Oh, did you see Tanzania general election campaign with less tribal sentiment and traditional rulers out of the limelights? That is where we need to be, a place whereby individual contribution is valued rather that their tribe/class.


      • About Mr Lindsay, I can’t blame him. I’ve seen Nigerians make rude remarks about other nationalities in Nigeria. I won’t mention names, so as not to light a fire, but some ethnic groups like to think because they embraced Western education – they are the ‘bees knees’ – bearing in mind they didn’t invent Western education and compared to other peoples in the world – lag a long way behind. So if one was to come from a more materially advanced nation, where learning and advancement in all realms of human existence are accepted – and looks at West Africa, it is hardly surprising that one would come to such conclusions. Maybe because we are on the receiving end, we are not so keen to embrace such an unkind analysis.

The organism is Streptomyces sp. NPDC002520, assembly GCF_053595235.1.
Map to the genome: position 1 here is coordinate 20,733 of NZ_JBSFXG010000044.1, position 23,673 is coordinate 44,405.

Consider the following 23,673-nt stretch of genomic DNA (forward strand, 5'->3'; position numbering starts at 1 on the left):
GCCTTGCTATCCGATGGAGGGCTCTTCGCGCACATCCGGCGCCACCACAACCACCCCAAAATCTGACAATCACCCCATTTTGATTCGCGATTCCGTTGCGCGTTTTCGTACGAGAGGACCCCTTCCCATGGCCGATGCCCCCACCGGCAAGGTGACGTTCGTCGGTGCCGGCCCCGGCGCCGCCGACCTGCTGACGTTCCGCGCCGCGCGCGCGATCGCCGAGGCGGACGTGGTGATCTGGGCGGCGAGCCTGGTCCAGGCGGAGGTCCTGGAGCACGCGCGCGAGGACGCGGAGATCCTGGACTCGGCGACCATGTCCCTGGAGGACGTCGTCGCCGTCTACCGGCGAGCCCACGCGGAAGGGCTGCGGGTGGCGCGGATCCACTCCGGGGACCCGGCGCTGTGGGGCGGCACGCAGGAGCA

I didn’t follow the election campaign of Tanzania, but as we’ve heard no horror stories about the outcome – I can conclude that it was generally peaceful (if not entirely fair).

        Uganda used to be a ‘shambles of a state’, they expelled their South Asian community, and were invaded by Tanzania and had unstable government for a long time, even Joseph Kony emerged from there with his LRA. Now look, Nigeria is sending it’s students there to study, I hope they learn some valuable lessons too.